Social Media in the Syrian Uprising

In ‘Why the Syrian Uprising is the First Social Media War,’ Patrick Howell-O’Neill describes the role of social media in the Syrian War. This uprising can be classified as the first social media war because, as Howell-O’Neill explains, social media has played a pivotal role since 2005, used as a means of dispersing information and organizing dissent. Howell-O’Neill focuses mainly on the impact of video (YouTube and LiveLeak) and picture (Instagram) platforms in mobilizing support.

What is perhaps most interesting in the article is the acknowledgment of social media activity on both sides of the conflict. On the rebel side, citizens are filming and documenting the injustices done to them by Assad’s forces, then broadcasting this information to a larger and more influential global audience through YouTube, or other less-filtered social media sites. The article tells of a man who, severely injured by an errant airstrike, was asked to be filmed. “I’m sure they regarded me as a potential propaganda machine,” he later said. “People would often approach the camera and make speeches or cite ‘facts’ that were not verifiable.” This footage will be placed in a video campaign for mass distribution. In this way, it appears to me that rebel actors will sometimes use ‘shock’ media to draw individuals to their cause. This type of media is not concerned with the injured or killed individual but, rather, the alarming message that his or her wounds send, which is fundamentally an appeal to the humanity in anyone watching from abroad.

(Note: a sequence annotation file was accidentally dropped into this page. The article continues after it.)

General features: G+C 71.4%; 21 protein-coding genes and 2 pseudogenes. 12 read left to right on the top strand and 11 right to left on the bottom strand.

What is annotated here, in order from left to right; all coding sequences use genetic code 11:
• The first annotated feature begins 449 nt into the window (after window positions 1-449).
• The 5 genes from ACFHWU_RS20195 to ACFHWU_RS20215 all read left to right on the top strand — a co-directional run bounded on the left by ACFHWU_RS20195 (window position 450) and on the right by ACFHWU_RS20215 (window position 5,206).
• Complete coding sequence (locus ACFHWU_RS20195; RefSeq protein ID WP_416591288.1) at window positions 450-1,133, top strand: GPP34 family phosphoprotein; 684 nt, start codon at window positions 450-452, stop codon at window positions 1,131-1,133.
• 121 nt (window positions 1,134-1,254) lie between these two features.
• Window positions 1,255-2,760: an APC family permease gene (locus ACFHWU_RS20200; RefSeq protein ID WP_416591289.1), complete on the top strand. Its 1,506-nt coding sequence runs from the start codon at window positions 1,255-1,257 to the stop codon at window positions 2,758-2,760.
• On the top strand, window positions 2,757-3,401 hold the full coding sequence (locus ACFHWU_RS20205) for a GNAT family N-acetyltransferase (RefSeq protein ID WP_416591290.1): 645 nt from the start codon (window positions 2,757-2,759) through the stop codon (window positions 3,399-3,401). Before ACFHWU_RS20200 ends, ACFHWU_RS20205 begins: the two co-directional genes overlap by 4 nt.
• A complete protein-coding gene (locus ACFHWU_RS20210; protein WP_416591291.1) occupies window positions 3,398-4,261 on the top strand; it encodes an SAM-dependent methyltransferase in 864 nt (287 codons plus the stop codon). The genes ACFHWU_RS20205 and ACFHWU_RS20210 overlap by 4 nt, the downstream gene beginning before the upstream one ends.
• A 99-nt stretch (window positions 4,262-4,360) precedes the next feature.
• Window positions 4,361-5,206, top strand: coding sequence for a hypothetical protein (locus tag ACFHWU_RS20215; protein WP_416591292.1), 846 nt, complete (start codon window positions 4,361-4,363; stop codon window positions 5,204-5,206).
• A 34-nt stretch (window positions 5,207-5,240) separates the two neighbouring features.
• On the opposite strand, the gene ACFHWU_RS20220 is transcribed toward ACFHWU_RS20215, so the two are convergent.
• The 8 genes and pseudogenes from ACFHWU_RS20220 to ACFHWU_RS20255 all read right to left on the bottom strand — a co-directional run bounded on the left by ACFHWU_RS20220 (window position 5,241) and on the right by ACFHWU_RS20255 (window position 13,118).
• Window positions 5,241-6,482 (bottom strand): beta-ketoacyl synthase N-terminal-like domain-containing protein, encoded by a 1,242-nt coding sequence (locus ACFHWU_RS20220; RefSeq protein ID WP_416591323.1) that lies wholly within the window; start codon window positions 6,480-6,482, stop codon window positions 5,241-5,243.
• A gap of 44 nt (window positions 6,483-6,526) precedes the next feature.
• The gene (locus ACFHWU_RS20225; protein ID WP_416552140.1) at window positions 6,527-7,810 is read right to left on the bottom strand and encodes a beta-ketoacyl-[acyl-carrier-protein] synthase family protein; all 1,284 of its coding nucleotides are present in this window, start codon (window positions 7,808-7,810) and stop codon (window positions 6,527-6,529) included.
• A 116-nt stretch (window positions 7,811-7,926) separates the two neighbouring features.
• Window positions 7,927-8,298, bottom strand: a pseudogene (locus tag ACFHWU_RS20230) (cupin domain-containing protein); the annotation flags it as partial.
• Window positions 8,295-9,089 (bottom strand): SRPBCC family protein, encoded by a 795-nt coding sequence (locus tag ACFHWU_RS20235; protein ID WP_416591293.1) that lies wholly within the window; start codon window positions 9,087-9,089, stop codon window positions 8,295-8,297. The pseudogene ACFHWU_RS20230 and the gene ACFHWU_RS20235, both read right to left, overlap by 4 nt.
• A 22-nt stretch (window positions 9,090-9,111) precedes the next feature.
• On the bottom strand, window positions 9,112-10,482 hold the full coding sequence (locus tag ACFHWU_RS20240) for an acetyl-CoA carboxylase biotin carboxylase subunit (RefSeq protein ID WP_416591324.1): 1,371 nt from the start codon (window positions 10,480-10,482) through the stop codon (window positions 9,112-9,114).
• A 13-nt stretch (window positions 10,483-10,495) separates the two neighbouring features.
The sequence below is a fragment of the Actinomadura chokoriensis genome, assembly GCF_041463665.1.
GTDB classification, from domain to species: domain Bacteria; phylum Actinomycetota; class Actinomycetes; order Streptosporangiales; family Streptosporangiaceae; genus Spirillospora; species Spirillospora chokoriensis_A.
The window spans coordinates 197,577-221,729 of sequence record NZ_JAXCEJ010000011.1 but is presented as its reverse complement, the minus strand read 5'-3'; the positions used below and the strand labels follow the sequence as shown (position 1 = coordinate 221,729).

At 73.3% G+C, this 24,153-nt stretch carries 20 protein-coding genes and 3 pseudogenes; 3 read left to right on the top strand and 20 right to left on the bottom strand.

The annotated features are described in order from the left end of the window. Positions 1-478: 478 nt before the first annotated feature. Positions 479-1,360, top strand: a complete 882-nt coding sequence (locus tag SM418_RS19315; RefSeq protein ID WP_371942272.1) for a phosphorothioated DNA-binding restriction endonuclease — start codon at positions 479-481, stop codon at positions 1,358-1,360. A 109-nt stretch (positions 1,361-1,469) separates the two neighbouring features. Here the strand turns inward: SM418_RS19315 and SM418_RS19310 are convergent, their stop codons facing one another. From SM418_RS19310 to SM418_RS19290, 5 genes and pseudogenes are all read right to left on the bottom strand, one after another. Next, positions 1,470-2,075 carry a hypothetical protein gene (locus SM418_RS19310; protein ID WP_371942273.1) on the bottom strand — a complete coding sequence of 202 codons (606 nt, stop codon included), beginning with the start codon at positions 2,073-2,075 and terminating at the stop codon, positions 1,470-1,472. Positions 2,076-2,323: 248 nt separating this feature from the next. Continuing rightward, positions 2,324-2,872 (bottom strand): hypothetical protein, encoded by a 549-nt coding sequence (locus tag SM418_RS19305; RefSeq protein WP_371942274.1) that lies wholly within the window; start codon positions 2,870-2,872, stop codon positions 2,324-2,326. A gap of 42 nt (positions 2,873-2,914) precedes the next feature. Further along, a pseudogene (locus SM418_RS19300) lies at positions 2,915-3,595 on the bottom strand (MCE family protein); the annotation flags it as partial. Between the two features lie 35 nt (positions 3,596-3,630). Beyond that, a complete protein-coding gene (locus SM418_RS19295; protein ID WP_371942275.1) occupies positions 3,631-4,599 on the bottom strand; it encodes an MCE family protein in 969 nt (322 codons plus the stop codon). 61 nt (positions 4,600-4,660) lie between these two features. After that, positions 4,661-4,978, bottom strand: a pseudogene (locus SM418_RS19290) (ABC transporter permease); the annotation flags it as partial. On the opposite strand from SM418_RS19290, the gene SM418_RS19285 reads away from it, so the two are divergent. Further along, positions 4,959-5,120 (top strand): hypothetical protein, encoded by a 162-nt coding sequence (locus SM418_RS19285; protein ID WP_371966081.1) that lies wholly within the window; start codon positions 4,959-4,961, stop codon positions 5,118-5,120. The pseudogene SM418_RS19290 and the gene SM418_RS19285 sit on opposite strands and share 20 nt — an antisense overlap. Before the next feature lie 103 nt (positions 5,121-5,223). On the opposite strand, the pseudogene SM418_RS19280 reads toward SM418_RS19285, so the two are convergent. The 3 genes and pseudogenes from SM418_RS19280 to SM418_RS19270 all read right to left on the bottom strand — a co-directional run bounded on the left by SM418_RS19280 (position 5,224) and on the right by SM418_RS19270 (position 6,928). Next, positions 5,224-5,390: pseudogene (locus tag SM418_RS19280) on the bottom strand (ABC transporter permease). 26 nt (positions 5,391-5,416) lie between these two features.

See a successful rebel video campaign, documenting a rebel victory at a government checkpoint here

Meanwhile, al-Assad has his own personal uses for social media. I have noticed that the first, and most notable, influence which al-Assad exerts over the sphere of social media is that of containment. The Syrian Electronic Army, charged with monitoring information in Syria, continues to deactivate rebel websites and publications, in order to control what the outside world sees. Furthermore, al-Assad uses Instagram to distribute his own message, including convenient euphemisms for what is happening on the ground and also pictures of rebel chemical weaponry usage online.

I think that the usage of social media in modern warfare is fascinating. This technology can greatly increase the global audience for either cause, whichever most effectively uses social media for its aims. What is perhaps most challenging, however, is sifting through all of the social media information and determining the accuracy of this information. With strong, sensationalist rhetoric coming from both sides of the conflict, who can one believe?

Read the article here.


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